Permanent Portfolio

Harry Browne was a libertarian politician and investment analyst (his life here). In 1998, he wrote a book called Fail-Safe Investing. Tired of so many financial experts, he tried to create an easy method to build and maintain an investment portfolio. He called it Permanent Portfolio.

The basis is really easy: you invest 1/4 of your money in cash (accounts and bonds of less than 1 year), 1/4 in bonds (Treasury bonds with a maturity of 25-30 years or high-grade corporate bonds of similar maturity), 1/4 in gold, and 1/4 in stocks (through a wide index ETF, SP 500 or Wilshire 5000). Once a year, we rebalance to keep the same percentage.

It´s possible to buy physical gold or use an ETF such as GLD. Also, there is an ETF that  exactly tracks this portfolio: PERM, except that instead of 25% of gold, it holds 20% of gold plus 5% of silver. The prospectus can be found here.

But how did this portfolio perform in the past?

We have played around with some figures from 1971 till 2011. The stock market itself made an average annual yield of 11.34%, while the Permanent Portfolio 9,95%. This difference can be offset by a much lower volatility for the second option. Not a single year the PP lost more than 5% with only 3 years with negative returns. However, the stock market had 8 years with losses (some of then as high as 39 and 37%).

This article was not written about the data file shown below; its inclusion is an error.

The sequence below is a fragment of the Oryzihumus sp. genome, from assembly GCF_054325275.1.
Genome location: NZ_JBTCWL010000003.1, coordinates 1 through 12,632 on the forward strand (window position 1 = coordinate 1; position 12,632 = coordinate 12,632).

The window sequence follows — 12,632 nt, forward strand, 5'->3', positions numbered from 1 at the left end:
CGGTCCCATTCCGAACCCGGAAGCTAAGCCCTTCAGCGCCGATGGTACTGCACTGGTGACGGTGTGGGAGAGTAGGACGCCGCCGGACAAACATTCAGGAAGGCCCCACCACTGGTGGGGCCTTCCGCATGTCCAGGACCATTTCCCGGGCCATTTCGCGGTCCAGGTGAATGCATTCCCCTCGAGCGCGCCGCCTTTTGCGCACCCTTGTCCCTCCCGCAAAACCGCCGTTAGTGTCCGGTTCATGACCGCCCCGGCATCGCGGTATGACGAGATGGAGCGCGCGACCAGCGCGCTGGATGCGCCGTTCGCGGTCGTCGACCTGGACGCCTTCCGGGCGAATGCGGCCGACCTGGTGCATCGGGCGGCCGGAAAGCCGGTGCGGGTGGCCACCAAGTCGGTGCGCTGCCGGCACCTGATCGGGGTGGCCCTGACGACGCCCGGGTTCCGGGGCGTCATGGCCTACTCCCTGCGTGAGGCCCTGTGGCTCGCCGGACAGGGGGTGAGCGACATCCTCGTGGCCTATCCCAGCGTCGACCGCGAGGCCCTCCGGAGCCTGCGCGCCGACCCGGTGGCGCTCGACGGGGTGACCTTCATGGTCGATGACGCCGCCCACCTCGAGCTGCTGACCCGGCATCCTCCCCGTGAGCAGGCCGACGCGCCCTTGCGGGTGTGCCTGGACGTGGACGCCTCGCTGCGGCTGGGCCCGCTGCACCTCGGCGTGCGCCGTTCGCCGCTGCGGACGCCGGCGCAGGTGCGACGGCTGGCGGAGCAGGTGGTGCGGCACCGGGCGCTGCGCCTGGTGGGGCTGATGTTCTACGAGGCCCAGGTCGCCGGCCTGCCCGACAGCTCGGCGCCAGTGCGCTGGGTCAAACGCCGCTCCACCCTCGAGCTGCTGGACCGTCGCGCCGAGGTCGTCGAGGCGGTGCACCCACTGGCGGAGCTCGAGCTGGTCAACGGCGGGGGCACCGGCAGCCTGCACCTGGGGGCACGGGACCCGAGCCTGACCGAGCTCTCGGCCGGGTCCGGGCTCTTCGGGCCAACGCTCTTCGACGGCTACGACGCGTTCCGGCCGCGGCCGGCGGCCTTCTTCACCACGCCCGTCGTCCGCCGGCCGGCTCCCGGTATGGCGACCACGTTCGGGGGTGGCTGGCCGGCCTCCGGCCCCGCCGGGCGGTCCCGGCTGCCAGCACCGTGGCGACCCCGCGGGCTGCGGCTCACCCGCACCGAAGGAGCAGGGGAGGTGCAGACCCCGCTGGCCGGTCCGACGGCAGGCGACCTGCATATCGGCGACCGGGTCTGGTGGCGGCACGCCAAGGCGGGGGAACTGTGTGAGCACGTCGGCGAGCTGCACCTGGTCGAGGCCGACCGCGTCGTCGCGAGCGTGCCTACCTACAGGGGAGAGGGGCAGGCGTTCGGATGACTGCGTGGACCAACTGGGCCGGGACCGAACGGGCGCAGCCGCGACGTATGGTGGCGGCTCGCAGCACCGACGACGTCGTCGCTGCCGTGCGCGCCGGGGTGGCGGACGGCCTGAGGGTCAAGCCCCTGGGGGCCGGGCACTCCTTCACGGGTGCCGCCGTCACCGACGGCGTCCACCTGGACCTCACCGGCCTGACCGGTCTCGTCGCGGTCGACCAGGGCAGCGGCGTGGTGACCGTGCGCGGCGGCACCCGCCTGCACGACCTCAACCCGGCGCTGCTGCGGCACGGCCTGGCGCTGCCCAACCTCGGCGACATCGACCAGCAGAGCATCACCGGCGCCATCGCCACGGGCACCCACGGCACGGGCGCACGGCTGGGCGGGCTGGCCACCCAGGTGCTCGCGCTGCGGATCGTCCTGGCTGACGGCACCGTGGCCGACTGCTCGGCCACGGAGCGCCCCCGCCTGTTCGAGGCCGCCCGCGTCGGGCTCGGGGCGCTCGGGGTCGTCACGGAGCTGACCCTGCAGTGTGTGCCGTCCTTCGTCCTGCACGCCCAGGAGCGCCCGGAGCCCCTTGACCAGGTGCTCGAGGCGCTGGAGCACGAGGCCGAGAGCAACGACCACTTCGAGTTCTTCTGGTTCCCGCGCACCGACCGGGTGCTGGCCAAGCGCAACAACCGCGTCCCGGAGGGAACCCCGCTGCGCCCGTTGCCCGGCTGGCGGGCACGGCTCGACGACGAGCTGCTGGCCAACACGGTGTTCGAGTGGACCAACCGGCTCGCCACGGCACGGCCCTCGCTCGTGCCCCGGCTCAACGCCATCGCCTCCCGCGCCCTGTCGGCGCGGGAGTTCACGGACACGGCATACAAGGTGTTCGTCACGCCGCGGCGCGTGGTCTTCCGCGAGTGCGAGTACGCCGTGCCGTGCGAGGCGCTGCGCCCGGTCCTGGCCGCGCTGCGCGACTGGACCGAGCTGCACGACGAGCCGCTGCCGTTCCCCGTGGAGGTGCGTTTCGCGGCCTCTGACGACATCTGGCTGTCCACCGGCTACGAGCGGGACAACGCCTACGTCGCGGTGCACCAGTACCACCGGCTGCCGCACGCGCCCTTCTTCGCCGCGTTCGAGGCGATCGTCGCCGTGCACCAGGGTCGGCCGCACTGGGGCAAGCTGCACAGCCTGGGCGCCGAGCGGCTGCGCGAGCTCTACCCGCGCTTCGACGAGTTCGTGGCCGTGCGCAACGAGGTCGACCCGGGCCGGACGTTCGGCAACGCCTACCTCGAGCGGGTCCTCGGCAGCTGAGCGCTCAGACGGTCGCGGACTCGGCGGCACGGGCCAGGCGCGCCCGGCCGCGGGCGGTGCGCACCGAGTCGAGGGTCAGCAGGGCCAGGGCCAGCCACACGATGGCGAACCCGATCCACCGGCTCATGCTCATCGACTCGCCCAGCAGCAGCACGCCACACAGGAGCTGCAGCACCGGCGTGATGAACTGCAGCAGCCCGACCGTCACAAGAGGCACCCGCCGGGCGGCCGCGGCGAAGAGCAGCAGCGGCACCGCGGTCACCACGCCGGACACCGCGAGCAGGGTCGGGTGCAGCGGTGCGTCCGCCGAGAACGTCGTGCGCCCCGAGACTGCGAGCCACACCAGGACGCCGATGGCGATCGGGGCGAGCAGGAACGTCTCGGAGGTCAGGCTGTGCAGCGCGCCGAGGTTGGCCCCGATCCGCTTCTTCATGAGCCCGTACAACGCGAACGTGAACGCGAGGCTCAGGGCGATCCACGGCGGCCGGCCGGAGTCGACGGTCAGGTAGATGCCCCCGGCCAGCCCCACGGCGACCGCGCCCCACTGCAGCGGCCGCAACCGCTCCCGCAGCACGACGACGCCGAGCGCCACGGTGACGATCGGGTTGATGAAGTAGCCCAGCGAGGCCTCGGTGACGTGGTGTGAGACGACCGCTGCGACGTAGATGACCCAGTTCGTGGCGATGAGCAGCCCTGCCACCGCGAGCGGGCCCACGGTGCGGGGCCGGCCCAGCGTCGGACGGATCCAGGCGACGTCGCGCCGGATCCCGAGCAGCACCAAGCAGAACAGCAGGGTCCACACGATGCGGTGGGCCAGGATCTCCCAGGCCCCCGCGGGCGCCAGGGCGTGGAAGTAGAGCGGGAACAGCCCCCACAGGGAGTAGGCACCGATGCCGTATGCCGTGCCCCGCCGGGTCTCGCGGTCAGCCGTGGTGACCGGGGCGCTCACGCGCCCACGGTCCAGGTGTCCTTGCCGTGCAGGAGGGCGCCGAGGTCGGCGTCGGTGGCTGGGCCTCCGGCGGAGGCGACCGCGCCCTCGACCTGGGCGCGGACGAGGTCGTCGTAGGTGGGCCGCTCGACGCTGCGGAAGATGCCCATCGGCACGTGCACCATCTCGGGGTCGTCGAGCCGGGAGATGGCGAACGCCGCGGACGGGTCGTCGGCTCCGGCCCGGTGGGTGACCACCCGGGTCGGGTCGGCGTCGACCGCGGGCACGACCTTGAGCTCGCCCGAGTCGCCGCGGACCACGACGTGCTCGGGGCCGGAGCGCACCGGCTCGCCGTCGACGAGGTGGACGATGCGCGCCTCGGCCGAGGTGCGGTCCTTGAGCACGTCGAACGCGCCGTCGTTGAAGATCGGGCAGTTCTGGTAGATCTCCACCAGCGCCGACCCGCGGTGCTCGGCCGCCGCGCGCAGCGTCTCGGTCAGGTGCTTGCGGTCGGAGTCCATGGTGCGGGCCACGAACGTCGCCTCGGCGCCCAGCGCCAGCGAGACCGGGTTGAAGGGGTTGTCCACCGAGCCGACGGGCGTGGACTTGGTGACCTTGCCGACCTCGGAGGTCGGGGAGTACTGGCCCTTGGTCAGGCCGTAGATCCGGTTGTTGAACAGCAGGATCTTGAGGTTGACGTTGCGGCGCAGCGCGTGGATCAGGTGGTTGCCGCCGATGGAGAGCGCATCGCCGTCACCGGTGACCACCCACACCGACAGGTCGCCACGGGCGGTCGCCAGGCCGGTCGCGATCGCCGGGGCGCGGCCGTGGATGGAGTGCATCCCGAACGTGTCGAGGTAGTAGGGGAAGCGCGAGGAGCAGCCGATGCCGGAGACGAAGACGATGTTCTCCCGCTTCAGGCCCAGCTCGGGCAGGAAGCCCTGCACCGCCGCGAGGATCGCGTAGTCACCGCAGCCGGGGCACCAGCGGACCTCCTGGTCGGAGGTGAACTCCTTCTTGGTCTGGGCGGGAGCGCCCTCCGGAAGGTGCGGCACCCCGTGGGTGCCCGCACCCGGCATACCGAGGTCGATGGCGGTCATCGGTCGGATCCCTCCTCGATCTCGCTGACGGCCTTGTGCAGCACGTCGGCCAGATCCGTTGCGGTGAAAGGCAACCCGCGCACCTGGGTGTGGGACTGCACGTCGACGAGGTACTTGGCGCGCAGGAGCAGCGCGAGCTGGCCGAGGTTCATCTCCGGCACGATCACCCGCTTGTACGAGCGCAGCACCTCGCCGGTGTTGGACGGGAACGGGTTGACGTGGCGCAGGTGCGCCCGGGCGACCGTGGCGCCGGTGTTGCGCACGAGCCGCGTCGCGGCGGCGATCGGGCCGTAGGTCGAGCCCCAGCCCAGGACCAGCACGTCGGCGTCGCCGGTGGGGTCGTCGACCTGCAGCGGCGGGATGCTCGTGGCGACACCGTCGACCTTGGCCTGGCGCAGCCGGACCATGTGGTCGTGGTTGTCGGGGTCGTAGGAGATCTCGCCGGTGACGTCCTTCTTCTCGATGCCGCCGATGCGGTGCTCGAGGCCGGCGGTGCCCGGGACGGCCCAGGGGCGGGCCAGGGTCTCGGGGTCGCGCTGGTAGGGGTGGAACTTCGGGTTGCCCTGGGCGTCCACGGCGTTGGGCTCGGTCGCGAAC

In any case, under the present scenario, we are not happy holding bonds, so we try to calculate the PP with no bonds. First, if we've only bought stocks and gold, we would have obtained an annual return of  11.7%.with a maximum yearly loss of 18%, which we think it's acceptable. If we've added cash, the return would have been 10.2% with a maximum loss of 8,4% and only 5 years of minor negative yields. This last modification of the PP (1/3 stocks, 1/3 gold, and 1/3 cash) is a perfect option for safe investors.